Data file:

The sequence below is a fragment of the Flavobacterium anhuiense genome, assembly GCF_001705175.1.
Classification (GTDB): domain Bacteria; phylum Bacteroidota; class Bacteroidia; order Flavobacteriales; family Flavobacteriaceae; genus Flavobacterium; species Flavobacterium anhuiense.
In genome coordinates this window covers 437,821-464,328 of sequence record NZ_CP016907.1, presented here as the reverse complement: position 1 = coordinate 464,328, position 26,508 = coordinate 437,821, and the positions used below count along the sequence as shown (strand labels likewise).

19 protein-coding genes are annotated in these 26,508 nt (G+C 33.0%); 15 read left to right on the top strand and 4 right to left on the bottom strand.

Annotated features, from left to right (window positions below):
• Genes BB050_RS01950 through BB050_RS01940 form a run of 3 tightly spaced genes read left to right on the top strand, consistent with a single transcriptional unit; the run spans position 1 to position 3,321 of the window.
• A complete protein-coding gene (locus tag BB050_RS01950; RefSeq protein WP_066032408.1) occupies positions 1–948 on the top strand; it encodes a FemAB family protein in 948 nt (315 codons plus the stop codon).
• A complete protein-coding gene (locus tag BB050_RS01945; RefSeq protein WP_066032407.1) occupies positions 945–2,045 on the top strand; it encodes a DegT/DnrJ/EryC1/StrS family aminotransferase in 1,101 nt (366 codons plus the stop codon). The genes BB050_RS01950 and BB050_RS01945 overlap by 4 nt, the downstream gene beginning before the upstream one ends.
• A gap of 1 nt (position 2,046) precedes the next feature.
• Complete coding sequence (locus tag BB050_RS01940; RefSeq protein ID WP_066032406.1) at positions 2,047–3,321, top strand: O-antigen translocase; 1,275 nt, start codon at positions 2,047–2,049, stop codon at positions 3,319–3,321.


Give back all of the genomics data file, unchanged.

The sequence below is a fragment of the Flavobacterium anhuiense genome, assembly GCF_001705175.1.
Classification (GTDB): domain Bacteria; phylum Bacteroidota; class Bacteroidia; order Flavobacteriales; family Flavobacteriaceae; genus Flavobacterium; species Flavobacterium anhuiense.
In genome coordinates this window covers 437,821-464,328 of sequence record NZ_CP016907.1, presented here as the reverse complement: position 1 = coordinate 464,328, position 26,508 = coordinate 437,821, and the positions used below count along the sequence as shown (strand labels likewise).

19 protein-coding genes are annotated in these 26,508 nt (G+C 33.0%); 15 read left to right on the top strand and 4 right to left on the bottom strand.

Annotated features, from left to right (window positions below):
• Genes BB050_RS01950 through BB050_RS01940 form a run of 3 tightly spaced genes read left to right on the top strand, consistent with a single transcriptional unit; the run spans position 1 to position 3,321 of the window.
• A complete protein-coding gene (locus tag BB050_RS01950; RefSeq protein WP_066032408.1) occupies positions 1–948 on the top strand; it encodes a FemAB family protein in 948 nt (315 codons plus the stop codon).
• A complete protein-coding gene (locus tag BB050_RS01945; RefSeq protein WP_066032407.1) occupies positions 945–2,045 on the top strand; it encodes a DegT/DnrJ/EryC1/StrS family aminotransferase in 1,101 nt (366 codons plus the stop codon). The genes BB050_RS01950 and BB050_RS01945 overlap by 4 nt, the downstream gene beginning before the upstream one ends.
• A gap of 1 nt (position 2,046) precedes the next feature.
• Complete coding sequence (locus tag BB050_RS01940; RefSeq protein ID WP_066032406.1) at positions 2,047–3,321, top strand: O-antigen translocase; 1,275 nt, start codon at positions 2,047–2,049, stop codon at positions 3,319–3,321.